Takeda has forged another alliance as it continues a push into gene therapy, agreeing a deal worth up to $2 billion with Code Biotherapeutics for opt-in rights to four candidates for rare diseases.
The Japanese drugmaker will get access to Code Bio’s 3DNA non-viral genetic medicine delivery platform, initially for a liver-directed programme, and is also interested in deploying the technology for central nervous system disorders.
The deal is mostly back-loaded, with “double-digit million” dollars in upfront payment, research funding and milestone payments.
Interest in non-viral methods of delivering gene therapies has been growing in the face of current scrutiny of the safety of viral vectors like adeno-associated viruses (AAV), with a number of clinical programmes based on AAV under clinical holds imposed by the FDA.
Code Bio’s 3DNA vectors are based on pieces of synthetic DNA linked together to form a scaffold that can carry a larger gene sequence than viral vectors, and according to the biotech don’t trigger an immune response which might cause side effects or limit the potential for re-dosing.
Those properties were referenced by Takeda’s head of rare diseases R&D – Madhu Natarajan – who said in a statement that the partnership “will hopefully enable us to develop re-dosable and durable gene therapies that will be superior to current approaches.”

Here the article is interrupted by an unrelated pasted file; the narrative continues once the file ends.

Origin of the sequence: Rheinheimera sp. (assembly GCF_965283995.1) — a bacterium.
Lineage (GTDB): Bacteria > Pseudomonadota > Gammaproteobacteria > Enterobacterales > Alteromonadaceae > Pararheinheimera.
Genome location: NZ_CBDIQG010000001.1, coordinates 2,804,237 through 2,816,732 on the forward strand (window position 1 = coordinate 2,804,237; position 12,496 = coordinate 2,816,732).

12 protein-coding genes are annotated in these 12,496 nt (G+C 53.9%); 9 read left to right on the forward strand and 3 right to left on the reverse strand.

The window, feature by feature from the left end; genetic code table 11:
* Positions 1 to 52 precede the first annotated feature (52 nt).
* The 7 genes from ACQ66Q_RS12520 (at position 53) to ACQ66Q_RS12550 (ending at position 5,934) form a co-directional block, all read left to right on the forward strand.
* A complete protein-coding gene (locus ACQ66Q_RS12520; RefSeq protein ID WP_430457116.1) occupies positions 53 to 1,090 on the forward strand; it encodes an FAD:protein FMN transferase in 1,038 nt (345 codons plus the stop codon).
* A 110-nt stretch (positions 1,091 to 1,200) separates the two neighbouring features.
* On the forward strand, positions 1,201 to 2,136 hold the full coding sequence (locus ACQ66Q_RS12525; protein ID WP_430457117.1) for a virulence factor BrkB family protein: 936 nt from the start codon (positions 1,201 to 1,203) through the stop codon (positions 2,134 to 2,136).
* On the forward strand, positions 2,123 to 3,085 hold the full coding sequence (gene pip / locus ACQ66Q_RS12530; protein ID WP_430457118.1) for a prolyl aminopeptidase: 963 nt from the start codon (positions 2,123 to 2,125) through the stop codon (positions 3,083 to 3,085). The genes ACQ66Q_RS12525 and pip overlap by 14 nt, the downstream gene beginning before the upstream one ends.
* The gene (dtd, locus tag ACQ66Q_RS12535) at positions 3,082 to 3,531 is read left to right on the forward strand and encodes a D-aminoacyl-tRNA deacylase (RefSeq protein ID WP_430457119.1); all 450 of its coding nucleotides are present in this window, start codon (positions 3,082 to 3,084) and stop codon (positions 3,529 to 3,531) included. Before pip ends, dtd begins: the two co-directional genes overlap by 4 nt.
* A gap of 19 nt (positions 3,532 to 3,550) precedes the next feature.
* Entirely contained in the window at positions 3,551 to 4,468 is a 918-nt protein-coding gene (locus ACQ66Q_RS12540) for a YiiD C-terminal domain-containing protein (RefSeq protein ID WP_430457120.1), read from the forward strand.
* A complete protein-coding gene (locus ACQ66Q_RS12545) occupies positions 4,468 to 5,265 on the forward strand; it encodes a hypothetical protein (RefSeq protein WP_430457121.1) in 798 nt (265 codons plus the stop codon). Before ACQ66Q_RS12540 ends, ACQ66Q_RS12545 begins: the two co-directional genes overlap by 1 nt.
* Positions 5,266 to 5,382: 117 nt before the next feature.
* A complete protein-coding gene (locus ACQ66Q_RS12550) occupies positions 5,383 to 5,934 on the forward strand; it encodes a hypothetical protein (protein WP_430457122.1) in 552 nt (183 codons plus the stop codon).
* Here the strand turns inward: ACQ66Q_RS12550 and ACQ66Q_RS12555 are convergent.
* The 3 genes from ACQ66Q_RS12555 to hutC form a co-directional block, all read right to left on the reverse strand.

Takeda is the first pharma company to publicise an alliance with Philadelphia-based Code Bio, which launched officially last April with $10 million in seed financing.
The Japanese company has been on a big pipeline-building push in the last couple of years, signing a string of deals with rare diseases and gene and cell therapies featuring prominently.
Last October it signed a $3.6 billion agreement with Poseida Therapeutics on gene therapies for six to eight programmes across liver and haematologic diseases, and another with Selecta Biosciences targeting lysosomal storage disorders valued at $1.1 billion-plus.
In the same month it also bought UK cancer cell therapy specialist GammaDelta, adding to earlier acquisitions of TiGenix and T-cell engager company Maverick Therapeutics.
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